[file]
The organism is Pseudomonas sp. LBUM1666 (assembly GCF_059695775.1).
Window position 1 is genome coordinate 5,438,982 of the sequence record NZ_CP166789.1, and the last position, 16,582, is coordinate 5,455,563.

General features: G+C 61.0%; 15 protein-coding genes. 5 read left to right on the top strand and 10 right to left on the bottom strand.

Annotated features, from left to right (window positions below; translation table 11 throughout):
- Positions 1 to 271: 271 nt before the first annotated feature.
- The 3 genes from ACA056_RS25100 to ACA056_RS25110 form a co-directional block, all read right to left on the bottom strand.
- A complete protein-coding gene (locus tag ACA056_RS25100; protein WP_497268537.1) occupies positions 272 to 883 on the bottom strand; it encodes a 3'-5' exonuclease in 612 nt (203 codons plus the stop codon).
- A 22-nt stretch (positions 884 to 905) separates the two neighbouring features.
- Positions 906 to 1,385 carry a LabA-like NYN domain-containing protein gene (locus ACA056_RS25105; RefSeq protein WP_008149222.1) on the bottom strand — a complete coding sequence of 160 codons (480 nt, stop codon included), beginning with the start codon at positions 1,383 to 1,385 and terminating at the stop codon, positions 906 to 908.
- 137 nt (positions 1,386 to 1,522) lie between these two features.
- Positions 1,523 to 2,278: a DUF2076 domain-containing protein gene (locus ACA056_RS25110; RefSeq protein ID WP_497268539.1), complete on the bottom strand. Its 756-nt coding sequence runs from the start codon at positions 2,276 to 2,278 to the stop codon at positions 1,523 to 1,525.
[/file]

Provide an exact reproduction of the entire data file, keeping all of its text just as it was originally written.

The organism is Pseudomonas sp. LBUM1666 (assembly GCF_059695775.1).
Window position 1 is genome coordinate 5,438,982 of the sequence record NZ_CP166789.1, and the last position, 16,582, is coordinate 5,455,563.

General features: G+C 61.0%; 15 protein-coding genes. 5 read left to right on the top strand and 10 right to left on the bottom strand.

Annotated features, from left to right (window positions below; translation table 11 throughout):
- Positions 1 to 271: 271 nt before the first annotated feature.
- The 3 genes from ACA056_RS25100 to ACA056_RS25110 form a co-directional block, all read right to left on the bottom strand.
- A complete protein-coding gene (locus tag ACA056_RS25100; protein WP_497268537.1) occupies positions 272 to 883 on the bottom strand; it encodes a 3'-5' exonuclease in 612 nt (203 codons plus the stop codon).
- A 22-nt stretch (positions 884 to 905) separates the two neighbouring features.
- Positions 906 to 1,385 carry a LabA-like NYN domain-containing protein gene (locus ACA056_RS25105; RefSeq protein WP_008149222.1) on the bottom strand — a complete coding sequence of 160 codons (480 nt, stop codon included), beginning with the start codon at positions 1,383 to 1,385 and terminating at the stop codon, positions 906 to 908.
- 137 nt (positions 1,386 to 1,522) lie between these two features.
- Positions 1,523 to 2,278: a DUF2076 domain-containing protein gene (locus ACA056_RS25110; RefSeq protein ID WP_497268539.1), complete on the bottom strand. Its 756-nt coding sequence runs from the start codon at positions 2,276 to 2,278 to the stop codon at positions 1,523 to 1,525.